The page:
Farmer Focus: Will abandoning the plough before potatoes work out?

I’m writing this looking across Lake Garda while on a week’s break. When this trip was booked I fully expected that the bulk of the spring workload would have been finished by now.

Instead I have left Andrew and the team at home carrying on with potato planting while I’m off chilling out.

I try to live by the theory that you should leave the farm once a day, the village once a week, the county once a month and the country once a year.

See also: 3 fungicide strategies to fight resistant potato blight

It’s a nice idea, but, in practice, it doesn’t work like that. Some days I seem to struggle to get out of the office, let alone get off the farm!

Min-till experiment

Potato planting seems to have gone relatively well despite its late start. This, combined with what is likely to be our latest ever finish, means I can’t see that we will achieve last season’s yields. Maybe that will be a good thing.

We have been a bit radical this year and not ploughed everything going into potatoes. We found that some of the ploughed land, following the wet autumn and winter, was turning over in big slabs which just slowed the progress of the bed tiller.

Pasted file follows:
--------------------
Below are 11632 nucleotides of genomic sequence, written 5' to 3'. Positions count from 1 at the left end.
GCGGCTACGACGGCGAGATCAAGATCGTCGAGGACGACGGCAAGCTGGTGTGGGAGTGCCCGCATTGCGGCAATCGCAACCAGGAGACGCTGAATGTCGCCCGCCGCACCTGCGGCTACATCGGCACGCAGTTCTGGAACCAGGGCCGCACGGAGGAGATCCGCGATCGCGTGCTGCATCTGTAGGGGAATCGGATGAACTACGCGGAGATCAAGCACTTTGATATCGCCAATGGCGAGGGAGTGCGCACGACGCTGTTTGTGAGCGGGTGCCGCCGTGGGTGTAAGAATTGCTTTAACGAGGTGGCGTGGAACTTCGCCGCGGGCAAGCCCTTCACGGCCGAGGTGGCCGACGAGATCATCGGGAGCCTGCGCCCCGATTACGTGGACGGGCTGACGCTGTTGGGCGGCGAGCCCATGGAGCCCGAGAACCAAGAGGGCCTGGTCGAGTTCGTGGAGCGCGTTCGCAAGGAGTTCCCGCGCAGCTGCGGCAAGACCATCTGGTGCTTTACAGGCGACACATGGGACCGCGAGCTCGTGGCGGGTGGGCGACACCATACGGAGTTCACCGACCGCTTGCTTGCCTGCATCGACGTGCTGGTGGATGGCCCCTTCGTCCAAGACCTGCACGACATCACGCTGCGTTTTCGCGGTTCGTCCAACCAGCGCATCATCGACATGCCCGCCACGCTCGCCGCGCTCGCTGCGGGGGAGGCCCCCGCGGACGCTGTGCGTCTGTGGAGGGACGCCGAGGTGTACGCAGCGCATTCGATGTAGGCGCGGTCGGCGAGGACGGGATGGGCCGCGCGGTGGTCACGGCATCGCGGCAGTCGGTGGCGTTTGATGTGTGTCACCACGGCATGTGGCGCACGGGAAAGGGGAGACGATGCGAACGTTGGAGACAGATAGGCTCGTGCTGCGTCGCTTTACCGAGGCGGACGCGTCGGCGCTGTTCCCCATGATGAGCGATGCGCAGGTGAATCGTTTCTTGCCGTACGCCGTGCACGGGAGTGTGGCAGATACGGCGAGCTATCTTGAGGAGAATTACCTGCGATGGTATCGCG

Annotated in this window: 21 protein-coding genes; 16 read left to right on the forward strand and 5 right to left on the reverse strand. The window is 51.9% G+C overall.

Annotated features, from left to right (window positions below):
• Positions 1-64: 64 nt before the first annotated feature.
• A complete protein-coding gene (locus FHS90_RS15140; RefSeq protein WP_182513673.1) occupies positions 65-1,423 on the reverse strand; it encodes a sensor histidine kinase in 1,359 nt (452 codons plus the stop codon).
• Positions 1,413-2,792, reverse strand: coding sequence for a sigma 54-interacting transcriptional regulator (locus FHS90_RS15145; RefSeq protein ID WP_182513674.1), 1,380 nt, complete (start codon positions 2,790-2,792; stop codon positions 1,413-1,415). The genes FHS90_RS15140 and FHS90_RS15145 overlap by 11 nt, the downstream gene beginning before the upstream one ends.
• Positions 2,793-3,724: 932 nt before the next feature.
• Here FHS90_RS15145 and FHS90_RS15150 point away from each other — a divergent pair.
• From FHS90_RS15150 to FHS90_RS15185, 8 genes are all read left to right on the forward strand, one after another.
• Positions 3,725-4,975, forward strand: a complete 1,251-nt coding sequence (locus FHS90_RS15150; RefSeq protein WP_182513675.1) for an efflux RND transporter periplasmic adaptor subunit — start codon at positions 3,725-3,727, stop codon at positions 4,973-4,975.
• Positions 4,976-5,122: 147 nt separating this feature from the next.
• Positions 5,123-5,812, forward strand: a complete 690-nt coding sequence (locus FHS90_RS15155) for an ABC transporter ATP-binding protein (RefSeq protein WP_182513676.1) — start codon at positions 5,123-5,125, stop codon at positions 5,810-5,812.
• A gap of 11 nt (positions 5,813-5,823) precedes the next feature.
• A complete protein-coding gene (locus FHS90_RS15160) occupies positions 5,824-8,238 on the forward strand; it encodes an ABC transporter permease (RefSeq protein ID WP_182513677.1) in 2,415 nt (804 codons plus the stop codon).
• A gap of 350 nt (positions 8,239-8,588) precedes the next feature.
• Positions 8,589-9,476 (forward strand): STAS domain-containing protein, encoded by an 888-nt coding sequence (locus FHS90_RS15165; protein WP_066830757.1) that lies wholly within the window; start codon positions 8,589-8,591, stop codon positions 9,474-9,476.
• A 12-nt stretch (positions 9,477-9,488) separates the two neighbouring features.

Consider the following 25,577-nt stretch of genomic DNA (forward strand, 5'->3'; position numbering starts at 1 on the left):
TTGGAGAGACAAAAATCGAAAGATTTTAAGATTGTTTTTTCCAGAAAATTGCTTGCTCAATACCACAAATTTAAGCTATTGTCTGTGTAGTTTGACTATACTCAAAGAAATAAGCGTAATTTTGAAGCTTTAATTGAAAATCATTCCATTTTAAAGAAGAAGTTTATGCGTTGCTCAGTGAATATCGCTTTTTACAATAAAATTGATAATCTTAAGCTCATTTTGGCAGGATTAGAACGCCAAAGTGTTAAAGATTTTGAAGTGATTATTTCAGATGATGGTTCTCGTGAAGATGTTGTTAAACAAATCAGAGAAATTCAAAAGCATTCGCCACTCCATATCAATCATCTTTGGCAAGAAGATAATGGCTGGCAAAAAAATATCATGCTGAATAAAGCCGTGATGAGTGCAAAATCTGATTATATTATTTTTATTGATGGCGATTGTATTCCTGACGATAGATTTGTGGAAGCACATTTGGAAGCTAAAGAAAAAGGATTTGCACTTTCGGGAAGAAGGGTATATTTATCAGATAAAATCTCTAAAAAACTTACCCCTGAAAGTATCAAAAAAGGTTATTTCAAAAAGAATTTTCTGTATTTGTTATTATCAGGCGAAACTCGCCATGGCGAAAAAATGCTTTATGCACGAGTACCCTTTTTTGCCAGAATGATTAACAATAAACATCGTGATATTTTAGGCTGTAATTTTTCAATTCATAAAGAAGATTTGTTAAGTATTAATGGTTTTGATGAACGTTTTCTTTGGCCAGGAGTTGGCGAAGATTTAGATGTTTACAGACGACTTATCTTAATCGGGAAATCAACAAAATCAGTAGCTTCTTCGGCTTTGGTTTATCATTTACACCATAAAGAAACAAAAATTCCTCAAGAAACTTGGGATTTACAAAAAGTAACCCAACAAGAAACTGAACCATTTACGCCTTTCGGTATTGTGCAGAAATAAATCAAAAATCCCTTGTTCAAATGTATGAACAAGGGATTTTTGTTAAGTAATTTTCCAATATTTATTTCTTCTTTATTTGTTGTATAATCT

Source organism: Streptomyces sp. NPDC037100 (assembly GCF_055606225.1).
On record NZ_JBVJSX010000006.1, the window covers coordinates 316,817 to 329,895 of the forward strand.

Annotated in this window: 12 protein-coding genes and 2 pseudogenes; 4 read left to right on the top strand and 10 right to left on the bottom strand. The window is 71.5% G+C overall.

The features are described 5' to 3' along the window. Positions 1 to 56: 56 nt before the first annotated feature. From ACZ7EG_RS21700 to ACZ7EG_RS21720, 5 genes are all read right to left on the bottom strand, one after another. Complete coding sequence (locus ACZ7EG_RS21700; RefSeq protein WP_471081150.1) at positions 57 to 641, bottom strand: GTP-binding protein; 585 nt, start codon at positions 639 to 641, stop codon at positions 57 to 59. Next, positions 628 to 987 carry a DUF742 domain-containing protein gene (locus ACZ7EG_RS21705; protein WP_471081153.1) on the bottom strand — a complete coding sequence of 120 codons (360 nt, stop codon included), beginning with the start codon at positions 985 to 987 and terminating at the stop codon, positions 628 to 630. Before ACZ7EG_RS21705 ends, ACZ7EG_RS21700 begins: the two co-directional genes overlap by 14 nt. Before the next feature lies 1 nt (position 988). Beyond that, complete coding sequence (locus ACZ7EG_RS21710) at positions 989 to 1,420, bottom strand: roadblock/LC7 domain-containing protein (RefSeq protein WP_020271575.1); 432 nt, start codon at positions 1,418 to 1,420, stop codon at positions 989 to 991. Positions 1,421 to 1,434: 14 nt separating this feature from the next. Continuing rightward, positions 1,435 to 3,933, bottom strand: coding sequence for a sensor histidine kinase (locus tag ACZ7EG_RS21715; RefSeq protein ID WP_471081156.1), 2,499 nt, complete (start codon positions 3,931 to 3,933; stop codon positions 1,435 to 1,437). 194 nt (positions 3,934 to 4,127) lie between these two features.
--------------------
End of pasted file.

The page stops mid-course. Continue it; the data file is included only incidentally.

Instead we have used the Sumo Trio on some selected fields as an experiment. The structure seemed much freer without the big soil blocks to break down.

Otherwise the cereals appear to be galloping through their growth stages. Wheat T1 applications seemed to take forever as there was such a range. By the time we got to T2, growth stages had tightened up considerably, making it rather more straightforward.

When I was doing my BASIS training a wise, experienced agronomist always said you could pretty much predict the T2 timing by the calendar date, and I have never found that to be widely inaccurate.

Nature has a marvellous way of putting things right and keeping them on track.


Jeremy Oatey manages 1,200ha of arable land near Plymouth in Cornwall and is 2013 Farmers Weekly Arable Farmer of the Year. Cropping includes wheat, barley, OSR, oats, beans, potatoes, onions, swedes and daffodils.